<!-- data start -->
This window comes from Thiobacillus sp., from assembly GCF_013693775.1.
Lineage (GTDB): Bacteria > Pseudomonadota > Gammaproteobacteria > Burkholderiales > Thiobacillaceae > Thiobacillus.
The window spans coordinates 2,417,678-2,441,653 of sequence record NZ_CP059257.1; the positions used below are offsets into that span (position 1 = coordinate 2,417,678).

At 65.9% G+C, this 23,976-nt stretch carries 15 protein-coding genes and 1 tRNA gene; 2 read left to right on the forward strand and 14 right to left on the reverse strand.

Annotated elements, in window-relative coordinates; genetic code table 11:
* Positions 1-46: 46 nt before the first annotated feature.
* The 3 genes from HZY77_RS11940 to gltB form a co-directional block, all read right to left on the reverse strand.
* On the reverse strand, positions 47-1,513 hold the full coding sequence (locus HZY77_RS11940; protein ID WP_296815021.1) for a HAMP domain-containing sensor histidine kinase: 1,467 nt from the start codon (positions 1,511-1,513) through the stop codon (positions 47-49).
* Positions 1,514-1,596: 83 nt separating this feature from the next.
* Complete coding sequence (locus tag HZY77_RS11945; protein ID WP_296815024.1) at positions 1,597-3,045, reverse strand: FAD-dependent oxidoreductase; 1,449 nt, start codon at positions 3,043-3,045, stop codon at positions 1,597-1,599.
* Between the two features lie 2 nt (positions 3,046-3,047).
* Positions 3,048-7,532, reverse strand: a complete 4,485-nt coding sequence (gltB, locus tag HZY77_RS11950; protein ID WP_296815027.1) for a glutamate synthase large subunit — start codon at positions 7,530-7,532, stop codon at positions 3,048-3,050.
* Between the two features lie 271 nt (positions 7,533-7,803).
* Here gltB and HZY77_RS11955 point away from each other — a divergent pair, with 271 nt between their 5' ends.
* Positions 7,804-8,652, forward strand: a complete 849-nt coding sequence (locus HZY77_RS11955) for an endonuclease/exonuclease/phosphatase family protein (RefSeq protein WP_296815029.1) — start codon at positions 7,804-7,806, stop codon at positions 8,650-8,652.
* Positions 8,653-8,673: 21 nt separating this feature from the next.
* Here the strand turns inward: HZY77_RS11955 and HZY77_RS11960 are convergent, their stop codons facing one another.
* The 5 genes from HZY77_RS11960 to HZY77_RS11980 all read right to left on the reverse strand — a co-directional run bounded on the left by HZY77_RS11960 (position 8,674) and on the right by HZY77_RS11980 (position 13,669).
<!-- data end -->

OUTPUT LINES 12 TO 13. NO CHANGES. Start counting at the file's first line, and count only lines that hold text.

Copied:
* Positions 3,048-7,532, reverse strand: a complete 4,485-nt coding sequence (gltB, locus tag HZY77_RS11950; protein ID WP_296815027.1) for a glutamate synthase large subunit — start codon at positions 7,530-7,532, stop codon at positions 3,048-3,050.
* Between the two features lie 271 nt (positions 7,533-7,803).